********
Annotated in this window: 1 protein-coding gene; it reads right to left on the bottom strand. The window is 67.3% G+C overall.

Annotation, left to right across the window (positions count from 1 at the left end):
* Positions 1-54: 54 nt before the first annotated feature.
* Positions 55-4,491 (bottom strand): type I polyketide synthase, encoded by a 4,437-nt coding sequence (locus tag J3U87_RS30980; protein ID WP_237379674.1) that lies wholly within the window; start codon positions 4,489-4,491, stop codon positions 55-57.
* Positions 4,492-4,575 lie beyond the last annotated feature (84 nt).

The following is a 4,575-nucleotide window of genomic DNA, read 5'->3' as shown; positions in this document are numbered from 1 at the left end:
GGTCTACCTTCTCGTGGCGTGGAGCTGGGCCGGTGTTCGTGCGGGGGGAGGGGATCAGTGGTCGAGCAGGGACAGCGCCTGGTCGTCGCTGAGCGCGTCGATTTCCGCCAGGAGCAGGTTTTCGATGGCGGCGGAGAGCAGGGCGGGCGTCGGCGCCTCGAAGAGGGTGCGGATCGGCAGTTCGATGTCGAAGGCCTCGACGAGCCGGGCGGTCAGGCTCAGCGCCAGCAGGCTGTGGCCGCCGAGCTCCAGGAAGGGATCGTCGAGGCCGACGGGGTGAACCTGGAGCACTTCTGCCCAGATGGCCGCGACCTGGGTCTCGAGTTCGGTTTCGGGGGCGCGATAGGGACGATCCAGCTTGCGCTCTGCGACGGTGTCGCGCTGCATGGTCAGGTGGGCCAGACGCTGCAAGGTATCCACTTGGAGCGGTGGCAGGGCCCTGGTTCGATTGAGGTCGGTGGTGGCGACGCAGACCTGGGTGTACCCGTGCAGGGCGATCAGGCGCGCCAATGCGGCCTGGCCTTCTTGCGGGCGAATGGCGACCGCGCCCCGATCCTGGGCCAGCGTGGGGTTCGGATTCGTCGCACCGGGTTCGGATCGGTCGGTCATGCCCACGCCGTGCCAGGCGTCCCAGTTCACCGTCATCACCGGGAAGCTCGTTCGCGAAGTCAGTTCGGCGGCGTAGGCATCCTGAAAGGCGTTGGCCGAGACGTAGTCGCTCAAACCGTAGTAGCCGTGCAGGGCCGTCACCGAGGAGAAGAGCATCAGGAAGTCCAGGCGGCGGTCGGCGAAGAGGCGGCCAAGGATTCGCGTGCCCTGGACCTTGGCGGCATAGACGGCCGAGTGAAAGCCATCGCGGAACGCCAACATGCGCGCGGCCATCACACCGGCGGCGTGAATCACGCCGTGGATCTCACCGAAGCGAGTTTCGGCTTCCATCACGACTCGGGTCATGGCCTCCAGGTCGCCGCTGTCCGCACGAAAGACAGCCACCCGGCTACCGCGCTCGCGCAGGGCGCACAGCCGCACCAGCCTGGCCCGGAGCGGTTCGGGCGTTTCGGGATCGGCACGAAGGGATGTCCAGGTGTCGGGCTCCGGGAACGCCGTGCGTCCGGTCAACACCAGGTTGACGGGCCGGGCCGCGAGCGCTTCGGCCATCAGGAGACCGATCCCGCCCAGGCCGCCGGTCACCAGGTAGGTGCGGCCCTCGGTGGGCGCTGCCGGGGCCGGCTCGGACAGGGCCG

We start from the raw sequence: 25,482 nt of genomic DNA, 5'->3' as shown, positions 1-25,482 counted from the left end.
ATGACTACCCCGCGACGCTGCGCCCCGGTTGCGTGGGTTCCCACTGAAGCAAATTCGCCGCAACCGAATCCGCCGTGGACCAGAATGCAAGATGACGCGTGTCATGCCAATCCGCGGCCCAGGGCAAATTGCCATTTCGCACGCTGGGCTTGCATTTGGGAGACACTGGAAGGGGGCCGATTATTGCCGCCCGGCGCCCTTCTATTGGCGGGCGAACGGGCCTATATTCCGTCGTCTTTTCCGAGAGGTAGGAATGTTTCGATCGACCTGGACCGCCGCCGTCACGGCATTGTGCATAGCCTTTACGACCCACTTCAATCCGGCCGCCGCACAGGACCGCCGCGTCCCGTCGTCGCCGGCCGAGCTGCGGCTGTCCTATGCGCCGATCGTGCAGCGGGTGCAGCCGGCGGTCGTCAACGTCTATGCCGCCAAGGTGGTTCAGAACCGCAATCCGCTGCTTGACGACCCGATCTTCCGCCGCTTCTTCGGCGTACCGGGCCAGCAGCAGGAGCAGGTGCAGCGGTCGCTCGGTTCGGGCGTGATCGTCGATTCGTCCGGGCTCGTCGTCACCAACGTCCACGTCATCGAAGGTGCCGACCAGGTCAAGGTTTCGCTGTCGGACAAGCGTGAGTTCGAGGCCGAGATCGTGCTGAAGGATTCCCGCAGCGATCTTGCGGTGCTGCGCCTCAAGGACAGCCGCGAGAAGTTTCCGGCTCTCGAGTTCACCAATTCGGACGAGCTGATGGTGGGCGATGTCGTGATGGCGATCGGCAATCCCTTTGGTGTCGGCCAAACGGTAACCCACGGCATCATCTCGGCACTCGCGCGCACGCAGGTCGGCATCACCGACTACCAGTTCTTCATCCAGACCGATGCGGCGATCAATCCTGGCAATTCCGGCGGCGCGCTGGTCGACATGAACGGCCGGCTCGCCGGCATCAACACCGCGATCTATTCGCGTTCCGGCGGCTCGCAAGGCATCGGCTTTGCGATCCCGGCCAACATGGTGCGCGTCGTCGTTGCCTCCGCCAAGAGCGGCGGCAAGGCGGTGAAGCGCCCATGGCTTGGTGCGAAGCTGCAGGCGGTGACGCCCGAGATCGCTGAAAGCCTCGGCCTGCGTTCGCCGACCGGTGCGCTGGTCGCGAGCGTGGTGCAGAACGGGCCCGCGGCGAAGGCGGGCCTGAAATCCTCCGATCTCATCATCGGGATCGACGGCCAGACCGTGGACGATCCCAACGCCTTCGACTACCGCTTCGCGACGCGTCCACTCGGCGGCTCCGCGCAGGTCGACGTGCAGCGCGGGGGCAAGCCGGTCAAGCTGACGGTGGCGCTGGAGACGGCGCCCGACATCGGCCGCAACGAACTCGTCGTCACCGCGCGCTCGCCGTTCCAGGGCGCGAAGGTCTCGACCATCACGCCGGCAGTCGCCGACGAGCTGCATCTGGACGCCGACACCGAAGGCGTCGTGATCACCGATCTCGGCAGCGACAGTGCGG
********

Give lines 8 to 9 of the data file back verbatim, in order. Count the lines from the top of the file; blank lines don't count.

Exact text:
We start from the raw sequence: 25,482 nt of genomic DNA, 5'->3' as shown, positions 1-25,482 counted from the left end.
ATGACTACCCCGCGACGCTGCGCCCCGGTTGCGTGGGTTCCCACTGAAGCAAATTCGCCGCAACCGAATCCGCCGTGGACCAGAATGCAAGATGACGCGTGTCATGCCAATCCGCGGCCCAGGGCAAATTGCCATTTCGCACGCTGGGCTTGCATTTGGGAGACACTGGAAGGGGGCCGATTATTGCCGCCCGGCGCCCTTCTATTGGCGGGCGAACGGGCCTATATTCCGTCGTCTTTTCCGAGAGGTAGGAATGTTTCGATCGACCTGGACCGCCGCCGTCACGGCATTGTGCATAGCCTTTACGACCCACTTCAATCCGGCCGCCGCACAGGACCGCCGCGTCCCGTCGTCGCCGGCCGAGCTGCGGCTGTCCTATGCGCCGATCGTGCAGCGGGTGCAGCCGGCGGTCGTCAACGTCTATGCCGCCAAGGTGGTTCAGAACCGCAATCCGCTGCTTGACGACCCGATCTTCCGCCGCTTCTTCGGCGTACCGGGCCAGCAGCAGGAGCAGGTGCAGCGGTCGCTCGGTTCGGGCGTGATCGTCGATTCGTCCGGGCTCGTCGTCACCAACGTCCACGTCATCGAAGGTGCCGACCAGGTCAAGGTTTCGCTGTCGGACAAGCGTGAGTTCGAGGCCGAGATCGTGCTGAAGGATTCCCGCAGCGATCTTGCGGTGCTGCGCCTCAAGGACAGCCGCGAGAAGTTTCCGGCTCTCGAGTTCACCAATTCGGACGAGCTGATGGTGGGCGATGTCGTGATGGCGATCGGCAATCCCTTTGGTGTCGGCCAAACGGTAACCCACGGCATCATCTCGGCACTCGCGCGCACGCAGGTCGGCATCACCGACTACCAGTTCTTCATCCAGACCGATGCGGCGATCAATCCTGGCAATTCCGGCGGCGCGCTGGTCGACATGAACGGCCGGCTCGCCGGCATCAACACCGCGATCTATTCGCGTTCCGGCGGCTCGCAAGGCATCGGCTTTGCGATCCCGGCCAACATGGTGCGCGTCGTCGTTGCCTCCGCCAAGAGCGGCGGCAAGGCGGTGAAGCGCCCATGGCTTGGTGCGAAGCTGCAGGCGGTGACGCCCGAGATCGCTGAAAGCCTCGGCCTGCGTTCGCCGACCGGTGCGCTGGTCGCGAGCGTGGTGCAGAACGGGCCCGCGGCGAAGGCGGGCCTGAAATCCTCCGATCTCATCATCGGGATCGACGGCCAGACCGTGGACGATCCCAACGCCTTCGACTACCGCTTCGCGACGCGTCCACTCGGCGGCTCCGCGCAGGTCGACGTGCAGCGCGGGGGCAAGCCGGTCAAGCTGACGGTGGCGCTGGAGACGGCGCCCGACATCGGCCGCAACGAACTCGTCGTCACCGCGCGCTCGCCGTTCCAGGGCGCGAAGGTCTCGACCATCACGCCGGCAGTCGCCGACGAGCTGCATCTGGACGCCGACACCGAAGGCGTCGTGATCACCGATCTCGGCAGCGACAGTGCGG